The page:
Re: [apps-discuss] +exi

Peter Saint-Andre <stpeter@stpeter.im> Tue, 13 December 2011 22:36 UTC

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Date: Tue, 13 Dec 2011 15:36:11 -0700
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Cc: paduffy@cisco.com, "apps-discuss@ietf.org" <apps-discuss@ietf.org>, Thomas Herbst <therbst@silverspringnet.com>
Subject: Re: [apps-discuss] +exi
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On 12/13/11 2:58 PM, Carine Bournez wrote:
> On Tue, Dec 13, 2011 at 10:45:19AM -0700, Peter Saint-Andre wrote:
>> I chatted with a few folks about this in Taipei and afterward.
>>
>> As I understand it (correct me if I'm wrong), EXI has two modes:
>>
>> 1. Straight compression of the text representation of XML (text in,
>> EXI-compressed data out). To make use of the data, you then decompress
>> it back into the angle-brackety text representation of XML that we all
>> know and love.
>>
>> 2. Direct, binary representation of the XML infoset. In this case, you
>> never have the data in a angle-brackety text representation, instead it
>> is always a binary representation.
> 
> It is not exactly 2 modes. The EXI 1.0 Recommendation only specifies a 
> compressed encoding of an XML Infoset. Applications that include an EXI 
> processor may use different approaches around the encoding/decoding process.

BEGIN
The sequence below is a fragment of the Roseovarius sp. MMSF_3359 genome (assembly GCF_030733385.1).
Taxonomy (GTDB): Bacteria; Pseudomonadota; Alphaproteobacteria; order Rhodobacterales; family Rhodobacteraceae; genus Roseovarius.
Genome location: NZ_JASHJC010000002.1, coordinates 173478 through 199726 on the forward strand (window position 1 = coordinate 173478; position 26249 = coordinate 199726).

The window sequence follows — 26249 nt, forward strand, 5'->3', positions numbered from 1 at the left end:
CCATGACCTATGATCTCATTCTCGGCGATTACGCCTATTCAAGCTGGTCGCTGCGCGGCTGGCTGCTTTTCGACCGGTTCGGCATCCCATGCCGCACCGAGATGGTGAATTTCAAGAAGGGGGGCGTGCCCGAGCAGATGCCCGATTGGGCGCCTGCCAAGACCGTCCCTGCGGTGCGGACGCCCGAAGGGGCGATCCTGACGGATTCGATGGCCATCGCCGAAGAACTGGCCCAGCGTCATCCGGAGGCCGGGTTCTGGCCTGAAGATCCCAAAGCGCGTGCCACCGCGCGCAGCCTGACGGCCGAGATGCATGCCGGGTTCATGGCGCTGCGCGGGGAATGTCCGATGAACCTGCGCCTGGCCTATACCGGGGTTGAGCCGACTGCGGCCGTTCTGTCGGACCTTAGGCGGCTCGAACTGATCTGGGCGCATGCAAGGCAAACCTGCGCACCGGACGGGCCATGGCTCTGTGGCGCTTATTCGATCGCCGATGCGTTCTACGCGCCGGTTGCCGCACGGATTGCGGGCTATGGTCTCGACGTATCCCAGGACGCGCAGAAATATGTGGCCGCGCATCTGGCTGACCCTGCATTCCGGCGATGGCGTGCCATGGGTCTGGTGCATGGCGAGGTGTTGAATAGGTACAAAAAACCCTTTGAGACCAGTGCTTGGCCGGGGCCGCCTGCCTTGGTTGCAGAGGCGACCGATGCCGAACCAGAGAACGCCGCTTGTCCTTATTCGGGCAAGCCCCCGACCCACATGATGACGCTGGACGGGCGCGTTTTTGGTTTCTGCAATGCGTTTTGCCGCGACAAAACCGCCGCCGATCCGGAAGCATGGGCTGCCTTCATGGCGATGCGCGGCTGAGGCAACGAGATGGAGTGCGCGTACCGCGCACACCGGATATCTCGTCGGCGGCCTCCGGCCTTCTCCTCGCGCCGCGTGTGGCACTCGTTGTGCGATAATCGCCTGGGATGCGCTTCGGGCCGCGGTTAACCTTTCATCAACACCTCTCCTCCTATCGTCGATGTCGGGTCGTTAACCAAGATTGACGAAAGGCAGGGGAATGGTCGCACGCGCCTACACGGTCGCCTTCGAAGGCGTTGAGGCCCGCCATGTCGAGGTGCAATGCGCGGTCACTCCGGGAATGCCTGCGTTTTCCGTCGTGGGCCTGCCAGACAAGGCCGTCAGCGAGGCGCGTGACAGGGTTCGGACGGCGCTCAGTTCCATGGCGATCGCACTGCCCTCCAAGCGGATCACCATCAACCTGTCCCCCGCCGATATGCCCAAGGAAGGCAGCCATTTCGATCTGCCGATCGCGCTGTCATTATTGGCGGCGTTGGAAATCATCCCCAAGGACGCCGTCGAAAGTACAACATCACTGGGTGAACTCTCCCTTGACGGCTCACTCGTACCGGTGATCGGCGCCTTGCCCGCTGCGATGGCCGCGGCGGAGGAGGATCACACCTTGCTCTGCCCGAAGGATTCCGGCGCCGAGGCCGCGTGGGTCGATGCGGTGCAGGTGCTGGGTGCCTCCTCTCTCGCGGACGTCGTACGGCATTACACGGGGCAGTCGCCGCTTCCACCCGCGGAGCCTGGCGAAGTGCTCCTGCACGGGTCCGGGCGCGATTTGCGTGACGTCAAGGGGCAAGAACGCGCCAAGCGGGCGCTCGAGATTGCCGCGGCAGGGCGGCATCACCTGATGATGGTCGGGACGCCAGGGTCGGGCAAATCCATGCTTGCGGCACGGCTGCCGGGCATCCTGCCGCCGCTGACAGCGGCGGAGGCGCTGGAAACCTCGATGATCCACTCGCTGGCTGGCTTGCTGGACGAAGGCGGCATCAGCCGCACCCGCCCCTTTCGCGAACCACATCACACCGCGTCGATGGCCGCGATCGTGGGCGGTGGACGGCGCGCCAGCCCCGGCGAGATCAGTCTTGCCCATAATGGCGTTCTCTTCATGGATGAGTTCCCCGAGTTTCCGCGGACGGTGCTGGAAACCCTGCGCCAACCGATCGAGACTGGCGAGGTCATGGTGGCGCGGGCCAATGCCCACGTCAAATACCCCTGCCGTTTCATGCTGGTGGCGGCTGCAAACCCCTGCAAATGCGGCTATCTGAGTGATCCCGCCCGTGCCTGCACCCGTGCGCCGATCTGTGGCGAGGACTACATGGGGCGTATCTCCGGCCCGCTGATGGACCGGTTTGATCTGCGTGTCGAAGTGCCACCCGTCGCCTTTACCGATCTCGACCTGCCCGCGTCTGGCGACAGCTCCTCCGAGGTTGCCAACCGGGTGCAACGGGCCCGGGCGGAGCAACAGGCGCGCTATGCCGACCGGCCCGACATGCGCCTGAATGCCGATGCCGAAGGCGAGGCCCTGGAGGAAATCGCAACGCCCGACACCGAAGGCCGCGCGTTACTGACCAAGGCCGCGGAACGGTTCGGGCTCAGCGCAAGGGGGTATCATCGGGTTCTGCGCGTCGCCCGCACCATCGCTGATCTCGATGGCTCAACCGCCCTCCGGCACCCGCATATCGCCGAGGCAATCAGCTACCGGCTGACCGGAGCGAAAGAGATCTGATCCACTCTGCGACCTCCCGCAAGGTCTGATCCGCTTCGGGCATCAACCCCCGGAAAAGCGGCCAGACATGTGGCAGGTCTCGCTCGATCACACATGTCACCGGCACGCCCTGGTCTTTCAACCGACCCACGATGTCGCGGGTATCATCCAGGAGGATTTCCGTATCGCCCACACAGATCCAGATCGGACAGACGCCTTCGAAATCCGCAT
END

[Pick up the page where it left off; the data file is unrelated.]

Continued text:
> So, you can have applications with a (text) XML document as an input
> (what you describe as #1), and applications that never use a text
> serialization (your #2).
> 
>> It seems to me that #1 is similar to gzip, i.e., the textual
>> representation is encoded using EXI compression, so we'd have this:
>>
>>    Content-Type: application/foo+xml
>>    Content-Encoding: exi
>>
>> It seems to me that #2 might not be an encoding of the relevant +xml
>> content type, but might be a different content type, so +exi might be
>> appropriate.
> 
> The W3C EXI Working Group has decided not to follow the +exi path, 
> since it involved a potentially infinite number of types to register.
> There could also be conformance issues: an EXI stream not encoded
> from a text version might not be necessarily serialized as a conformant
> "foo" after decoding from its EXI form. It needs some specification 
> work for each foo+exi.
> The generic application/exi content-type is meant to be used for cases 
> where there is no serialization from/to a standard format (then no 
> content-type can be used), as well as for protocols that have no 
> content-encoding capability.

Thank you for the clarifications.

The example that raised this issue for me was the ZigBee Alliance Smart
Energy Profile 2.0, which supports both a text serialization of their
XML format and an EXI representation. Tom Herbst and Paul Duffy can
describe that use case more accurately than I can, but based on what
you've said it seems that they would use application/sep+xml and note a
content encoding of EXI for the second case. However, it is possible
that (if their transport/transfer protocols do not have a way to note
the content encoding) they might use application/exi for the second
case. I'll let Tom and Paul speak to that. Zach Shelby might also have
opinions in the matter. In any case, I think they have the information
they need to make the right decision in the ZigBee Alliance (and if not
they can speak up).

Peter

-- 
Peter Saint-Andre
https://stpeter.im/